At the 3:00 mark of the video above, Paul Ryan says this:
I would just say, if you take a look at the president’s policies, he calls them investments. It’s borrowing money and spending money through Washington, picking winners and losers, spending money on favorite people like Solyndra or Fisker …
It’s a common line from the vice presidential candidate and his party: The Obama administration has “picked winners and losers,” granting government money to companies that the president politically favors. It’s hypocritical, of course; elected officials of every stripe — Ryan included — advocate for funding for their constituents and for issues they support. Like Charles Koch’s attack on cronyism, elected officials who argue that an opponent’s policies are exclusionary and preferential are setting themselves up for an easy rebuttal.
And here’s the rebuttal to Ryan, in case you didn’t see where this was going.
The candidate’s indictment of Fisker in the CBS interview is an attempt to invoke a false story suggesting that a recipient of federal aid created jobs overseas. The loan Fisker received was for a domestic production facility, granted as part of the Advanced Technology Vehicles Manufacturing Loan Program.
As Politico reports:
The [Department of Energy]’s Advanced Technology Vehicles Manufacturing loan program doesn’t make lump-sum payments, instead doling out the money incrementally to ensure that recipients meet financial and performance milestones along the way. Energy Department officials have stressed in recent months that the tactic is a key part of their due diligence process, aimed at monitoring loan recipients’ financial stability.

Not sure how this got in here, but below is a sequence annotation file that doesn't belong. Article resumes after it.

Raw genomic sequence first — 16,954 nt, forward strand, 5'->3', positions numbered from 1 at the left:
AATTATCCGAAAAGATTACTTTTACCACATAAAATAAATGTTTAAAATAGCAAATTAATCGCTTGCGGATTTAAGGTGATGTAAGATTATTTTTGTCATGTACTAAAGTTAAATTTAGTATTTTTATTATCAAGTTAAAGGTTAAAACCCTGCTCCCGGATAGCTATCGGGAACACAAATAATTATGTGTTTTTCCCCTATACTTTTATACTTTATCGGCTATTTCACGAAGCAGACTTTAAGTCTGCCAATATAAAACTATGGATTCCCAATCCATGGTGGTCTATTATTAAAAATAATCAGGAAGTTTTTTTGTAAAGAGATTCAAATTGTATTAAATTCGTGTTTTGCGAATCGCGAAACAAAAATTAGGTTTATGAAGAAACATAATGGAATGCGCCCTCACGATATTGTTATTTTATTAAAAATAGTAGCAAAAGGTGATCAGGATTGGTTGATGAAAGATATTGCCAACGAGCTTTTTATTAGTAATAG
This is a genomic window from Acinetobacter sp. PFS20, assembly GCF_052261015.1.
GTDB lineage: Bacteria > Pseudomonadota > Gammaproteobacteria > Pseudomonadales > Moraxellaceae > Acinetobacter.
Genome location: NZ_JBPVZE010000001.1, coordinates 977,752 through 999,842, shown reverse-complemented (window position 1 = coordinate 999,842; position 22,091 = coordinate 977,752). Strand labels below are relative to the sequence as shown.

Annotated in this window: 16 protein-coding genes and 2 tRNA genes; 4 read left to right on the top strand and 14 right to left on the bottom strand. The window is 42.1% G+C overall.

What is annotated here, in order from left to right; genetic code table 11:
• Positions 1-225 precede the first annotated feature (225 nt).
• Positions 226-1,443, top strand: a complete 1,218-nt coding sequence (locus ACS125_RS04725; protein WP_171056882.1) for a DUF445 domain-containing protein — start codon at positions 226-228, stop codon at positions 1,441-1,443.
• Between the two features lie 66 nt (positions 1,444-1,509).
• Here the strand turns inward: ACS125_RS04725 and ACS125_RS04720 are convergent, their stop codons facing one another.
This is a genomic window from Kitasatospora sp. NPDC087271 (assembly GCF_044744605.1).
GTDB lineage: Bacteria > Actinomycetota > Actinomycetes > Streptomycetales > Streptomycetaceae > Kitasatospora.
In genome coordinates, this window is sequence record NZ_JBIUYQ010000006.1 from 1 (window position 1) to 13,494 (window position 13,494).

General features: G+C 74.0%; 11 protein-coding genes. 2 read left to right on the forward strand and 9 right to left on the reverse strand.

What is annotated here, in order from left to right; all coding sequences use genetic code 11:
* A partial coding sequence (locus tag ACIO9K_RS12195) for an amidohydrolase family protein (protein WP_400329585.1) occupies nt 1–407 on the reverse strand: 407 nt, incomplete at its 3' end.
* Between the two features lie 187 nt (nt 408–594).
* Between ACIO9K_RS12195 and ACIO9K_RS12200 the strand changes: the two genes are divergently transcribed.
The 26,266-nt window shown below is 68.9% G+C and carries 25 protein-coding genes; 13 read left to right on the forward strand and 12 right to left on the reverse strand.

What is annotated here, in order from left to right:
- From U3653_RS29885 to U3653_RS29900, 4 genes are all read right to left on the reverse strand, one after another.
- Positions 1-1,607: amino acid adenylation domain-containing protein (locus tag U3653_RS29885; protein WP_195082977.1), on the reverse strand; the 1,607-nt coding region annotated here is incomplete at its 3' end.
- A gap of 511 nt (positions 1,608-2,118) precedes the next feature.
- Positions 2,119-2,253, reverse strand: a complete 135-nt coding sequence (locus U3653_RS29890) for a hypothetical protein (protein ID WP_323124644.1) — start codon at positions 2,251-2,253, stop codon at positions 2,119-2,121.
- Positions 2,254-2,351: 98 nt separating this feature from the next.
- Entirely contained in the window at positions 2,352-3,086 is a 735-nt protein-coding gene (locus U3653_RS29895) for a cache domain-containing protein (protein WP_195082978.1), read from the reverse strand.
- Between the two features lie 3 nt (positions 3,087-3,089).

But Ryan called for a different strategy in an October 2008 letter to then-Energy Secretary Samuel Bodman outlining a series of steps the department should take as it finalized the ATVM loan program. The letter, obtained by POLITICO, calls for “disbursement flexibility” aimed at “ensuring access to the approved lump-sum versus incremental access.”
Why the advocacy? A Chrysler plant in Kenosha, Wis., produced the company’s “Phoenix” engines — a fuel-efficient system that was eligible for part of the $25 billion allocated.
Ryan’s hypocrisy isn’t just in speaking out against Fisker (and, by extension, the program) now. He recently tried to kill the ATVM program entirely, according to Bloomberg.
The vehicle program is one of three Energy Department loan funds that Ryan in his 2013 U.S. budget blueprint described as “corporate welfare.” He has called for eliminating green-energy subsidies, including the $16 billion that remains in the $25 billion vehicles fund.
Which is different than his position in 2008. As Bloomberg puts it, “Republican vice presidential nominee Paul Ryan pressed the U.S. Department of Energy in 2008 to write rules for electric-car loans that could have risked almost as much federal money as was lost when Solyndra LLC went bankrupt.”
We’ll say this much for Ryan: His pre-“budget hawk” priorities — stimulus funding, electric vehicle investment — were good policies to support. And we’ll say this, too: He’s still not the biggest flip-flopper on the Republican ticket.
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